DVD Player DIY Repair Question

Discussion in 'DVD Video' started by Scarlet Otter, Sep 6, 2003.

  1. I just took a gamble and blew $20 at Goodwill for a DVD Player, a Sony DVP-
    S360. Turns out it was a bad gamble, as the player does not recognize any
    disc inserted. I tried an actual DVD, a music CD that I recently burned,
    and a commercially produced music CD, and the system still asks for me to
    insert a disc.

    Well, not quite ready to write off that $20 yet, I'd like to attempt to
    repair this unit myself. So, does anyone here have any ideas why the
    player doesn't see the disc, and how I might be able to fix it?

    My best uneducated guess says some sort of alignment problem.

    Anyway, any tips and help are greatly appreciated (and no, the cop-out
    "just buy a new player" is not an acceptable answer. If that was the case,
    I wouldn't have bothered gambling the $20 in hopes that this one worked.
    Plus, getting this old player up and running would provide some good
    experience points anyway.)


    -- Otter
    (Spamfoil in place. Pull MYTAILFEATHERS to reply via email.)
    Scarlet Otter, Sep 6, 2003
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  2. Scarlet Otter

    Pug Fugley Guest

    You probably need an optical pickup, you should be able to get one for
    around $100 or so.

    That's probably why everyone says to just buy a new player.
    Pug Fugley, Sep 6, 2003
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  3. Scarlet Otter

    Biz Guest

    Most likely failed optics, like the other 99.9% of the DVD player failures
    out there...parts if they can be had, usually run around $100 or so.
    Biz, Sep 6, 2003
  4. Scarlet Otter

    Mark W Guest

    If it has an adjustment for the laser focus, try tweaking that. You might be
    pleasantly surprised.
    Mark W, Sep 6, 2003
  5. This is very likely due to a blown microfuse (part F402 on media board) which
    controls the DSP servo for the optical pickup. However, the blown fuse problem
    is a common occurance.

    Bear in mind that a defective optical pickup may also be the cause, but this is
    a more likely scenario as the blown DSP servo microfuse is a more common
    failure than a failing optical pickup.

    Be advised, however, that there is more than one version of the media process
    board, which contains the servo control circuit in addition to the MPEG,
    firmware, and audio process solutions. One version has two 0.8 amp microfuses,
    the other does not.

    BTW, the DVP-S360 will not read CD-R discs, with the exception of Princo
    branded media. This player is also a third generation entry level model
    produced during 1999-2001. This model is currently discontinued and was
    replaced by the DVP-NS300. The DVP-NS300 was replaced by the DVP-NS315, and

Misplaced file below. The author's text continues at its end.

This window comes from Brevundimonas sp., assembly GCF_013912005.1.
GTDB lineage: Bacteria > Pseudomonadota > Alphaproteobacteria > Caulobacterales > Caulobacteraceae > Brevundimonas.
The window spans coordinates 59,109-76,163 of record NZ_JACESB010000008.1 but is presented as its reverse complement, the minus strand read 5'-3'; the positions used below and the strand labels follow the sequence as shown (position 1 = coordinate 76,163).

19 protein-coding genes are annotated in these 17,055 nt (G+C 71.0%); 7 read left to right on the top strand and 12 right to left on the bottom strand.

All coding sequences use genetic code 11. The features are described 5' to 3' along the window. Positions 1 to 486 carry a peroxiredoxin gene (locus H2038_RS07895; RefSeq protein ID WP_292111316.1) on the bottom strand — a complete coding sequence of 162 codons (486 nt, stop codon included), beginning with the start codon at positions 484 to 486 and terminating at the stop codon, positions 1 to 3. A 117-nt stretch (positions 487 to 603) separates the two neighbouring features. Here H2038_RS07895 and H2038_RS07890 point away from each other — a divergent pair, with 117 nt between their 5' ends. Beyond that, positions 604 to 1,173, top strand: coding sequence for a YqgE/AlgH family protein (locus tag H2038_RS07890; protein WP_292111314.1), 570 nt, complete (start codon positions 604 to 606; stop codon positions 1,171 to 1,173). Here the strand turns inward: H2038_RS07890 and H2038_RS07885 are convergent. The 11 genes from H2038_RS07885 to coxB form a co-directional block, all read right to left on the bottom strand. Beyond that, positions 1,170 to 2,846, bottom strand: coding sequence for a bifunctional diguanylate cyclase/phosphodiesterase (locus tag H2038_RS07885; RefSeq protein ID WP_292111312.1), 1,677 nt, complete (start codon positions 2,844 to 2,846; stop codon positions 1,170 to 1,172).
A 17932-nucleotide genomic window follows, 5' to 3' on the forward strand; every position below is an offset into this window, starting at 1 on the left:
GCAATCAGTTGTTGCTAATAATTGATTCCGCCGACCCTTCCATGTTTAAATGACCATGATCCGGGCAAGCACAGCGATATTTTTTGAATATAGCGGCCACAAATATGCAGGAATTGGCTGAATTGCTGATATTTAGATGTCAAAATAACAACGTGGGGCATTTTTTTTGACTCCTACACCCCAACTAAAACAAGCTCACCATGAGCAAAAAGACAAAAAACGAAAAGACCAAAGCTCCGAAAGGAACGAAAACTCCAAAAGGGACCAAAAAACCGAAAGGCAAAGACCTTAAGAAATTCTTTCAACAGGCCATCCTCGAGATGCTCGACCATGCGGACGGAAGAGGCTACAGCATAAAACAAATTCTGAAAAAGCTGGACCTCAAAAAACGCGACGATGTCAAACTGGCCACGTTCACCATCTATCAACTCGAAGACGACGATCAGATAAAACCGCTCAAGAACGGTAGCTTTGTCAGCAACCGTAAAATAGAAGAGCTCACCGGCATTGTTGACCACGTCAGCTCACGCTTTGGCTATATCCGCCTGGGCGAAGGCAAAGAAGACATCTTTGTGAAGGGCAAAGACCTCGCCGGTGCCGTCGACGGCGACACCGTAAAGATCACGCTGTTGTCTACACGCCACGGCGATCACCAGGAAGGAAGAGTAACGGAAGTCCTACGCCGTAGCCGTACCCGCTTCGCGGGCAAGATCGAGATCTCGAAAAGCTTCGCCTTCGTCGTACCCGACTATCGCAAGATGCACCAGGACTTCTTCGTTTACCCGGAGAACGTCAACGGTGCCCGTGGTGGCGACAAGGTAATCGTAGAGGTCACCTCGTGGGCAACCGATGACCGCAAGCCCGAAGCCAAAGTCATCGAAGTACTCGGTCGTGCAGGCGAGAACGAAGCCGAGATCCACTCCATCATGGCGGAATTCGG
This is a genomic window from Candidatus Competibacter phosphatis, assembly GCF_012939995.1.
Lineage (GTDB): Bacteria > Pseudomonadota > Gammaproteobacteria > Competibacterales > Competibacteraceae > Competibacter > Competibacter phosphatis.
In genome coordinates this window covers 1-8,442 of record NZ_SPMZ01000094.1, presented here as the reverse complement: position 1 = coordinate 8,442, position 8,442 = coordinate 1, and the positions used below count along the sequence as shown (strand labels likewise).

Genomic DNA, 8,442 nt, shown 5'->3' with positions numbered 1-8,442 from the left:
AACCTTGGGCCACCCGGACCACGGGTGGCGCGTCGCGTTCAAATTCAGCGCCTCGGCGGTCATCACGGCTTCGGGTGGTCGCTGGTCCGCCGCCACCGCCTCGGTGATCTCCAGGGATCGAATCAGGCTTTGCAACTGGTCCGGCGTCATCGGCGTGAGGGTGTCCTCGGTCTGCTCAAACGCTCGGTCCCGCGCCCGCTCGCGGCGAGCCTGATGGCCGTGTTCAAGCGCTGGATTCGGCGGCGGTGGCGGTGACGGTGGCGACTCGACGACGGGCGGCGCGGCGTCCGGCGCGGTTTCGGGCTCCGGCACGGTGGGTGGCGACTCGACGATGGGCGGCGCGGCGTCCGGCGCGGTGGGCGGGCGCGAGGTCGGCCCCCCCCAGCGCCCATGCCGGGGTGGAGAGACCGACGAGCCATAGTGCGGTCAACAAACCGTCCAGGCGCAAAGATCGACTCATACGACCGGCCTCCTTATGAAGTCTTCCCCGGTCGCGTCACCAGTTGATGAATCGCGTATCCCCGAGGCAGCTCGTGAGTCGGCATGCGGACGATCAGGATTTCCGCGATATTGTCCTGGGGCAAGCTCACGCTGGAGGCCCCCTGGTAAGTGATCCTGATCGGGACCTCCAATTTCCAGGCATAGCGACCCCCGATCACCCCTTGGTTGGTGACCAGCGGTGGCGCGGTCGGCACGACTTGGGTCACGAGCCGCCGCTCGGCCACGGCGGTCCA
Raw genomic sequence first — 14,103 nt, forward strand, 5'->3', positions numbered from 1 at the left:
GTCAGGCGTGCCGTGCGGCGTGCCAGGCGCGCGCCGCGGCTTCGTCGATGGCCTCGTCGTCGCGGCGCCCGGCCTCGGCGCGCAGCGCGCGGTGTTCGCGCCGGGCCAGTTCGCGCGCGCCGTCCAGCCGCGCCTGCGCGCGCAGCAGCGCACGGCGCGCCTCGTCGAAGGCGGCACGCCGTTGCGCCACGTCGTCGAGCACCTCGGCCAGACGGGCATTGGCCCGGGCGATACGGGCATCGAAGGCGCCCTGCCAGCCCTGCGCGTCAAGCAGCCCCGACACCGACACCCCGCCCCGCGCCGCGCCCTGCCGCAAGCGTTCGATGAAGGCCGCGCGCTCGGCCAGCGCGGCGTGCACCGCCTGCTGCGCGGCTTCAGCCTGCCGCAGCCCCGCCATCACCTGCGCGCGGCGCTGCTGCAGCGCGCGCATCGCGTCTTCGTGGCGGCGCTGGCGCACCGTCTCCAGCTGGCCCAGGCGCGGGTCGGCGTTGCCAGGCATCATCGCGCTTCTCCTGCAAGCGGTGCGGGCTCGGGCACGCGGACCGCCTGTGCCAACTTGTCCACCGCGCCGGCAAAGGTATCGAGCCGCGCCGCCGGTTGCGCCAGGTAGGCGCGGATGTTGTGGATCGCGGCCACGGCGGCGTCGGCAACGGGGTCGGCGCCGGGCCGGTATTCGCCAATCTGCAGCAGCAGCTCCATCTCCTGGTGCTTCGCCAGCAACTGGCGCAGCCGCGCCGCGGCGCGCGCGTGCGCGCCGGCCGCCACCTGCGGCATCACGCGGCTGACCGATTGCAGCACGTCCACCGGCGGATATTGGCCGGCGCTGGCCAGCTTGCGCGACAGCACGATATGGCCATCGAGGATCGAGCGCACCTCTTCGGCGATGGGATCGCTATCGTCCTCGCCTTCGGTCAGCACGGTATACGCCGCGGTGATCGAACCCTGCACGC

the DVP-NS315 was replaced by the DVP-NS325. The DVP-NS325 is a sixth
    generation model.


    This website will give you an idea of what to look for, but I do not recommend
    the fix indicated there. The microfuse is there for a reason, so bypassing it
    will only invite the possibility of a future failure in a more catastrophic
    sense for the DSP servo.

    The reason for the microfuse blowing is unclear, or at least to me. It is
    possible that the surface mount microfuses used in this player were rather
    cheap. The fix, in my case, was to use a higher quality microfuse. Not one
    player that was fixed through the use of a better microfuse has ever come back
    for warranty service.

    You'll have to be handy with a soldering iron, and you'll have to use the right
    kind of soldering iron for the job, preferrably a 15 watt iron with a very fine
    tip. (No soldering guns or 30 watt irons with incorrect tips, unless you want
    to damage the media board and some of its components!) You will also need
    solder suitable for the job, like Radioshack thin strand silver bearing solder.

    If you are unable to perform the necessary repair, then you may want to refer
    servicing to a qualified service technician. This can be a very delicate
    repair since you are dealing with small surface mount components on a dense and
    complex multi-layer board. - Reinhart
    LASERandDVDfan, Sep 7, 2003
  6. If it has an adjustment for the laser focus, try tweaking that. You might be
    There are no laser focus adjustments on this player. All adjustments are done
    electronically through the player's service menu, through the AUTO CALIBRATION
    function in the menu.

    A Sony DVD player remote, single layer DVD, audio Compact Disc, and dual layer
    RSDL DVD are required to perform the auto calibration. The discs must be in
    mint condition and press-replicated. DO NOT perform calibration with
    recordable and rewritable media. Also, you must calibrate for single layer
    DVDs first, CDs second, and RSDL dual layer DVDs third.

    This website has more details. Bear in mind that this process will not work if
    microfuse F402 is blown for the DSP focus servo or if the optical pickup is
    marginal. This procedure will not make the DVP-S360 read CD-R discs, either.

    Also, remember to follow all on-screen instructions precisely and to the

    WHAT YOU ARE DOING.*** Alteration of any of the service menu settings outside
    automatic calibration of the optics may result in irreparable player damage. -
    LASERandDVDfan, Sep 7, 2003
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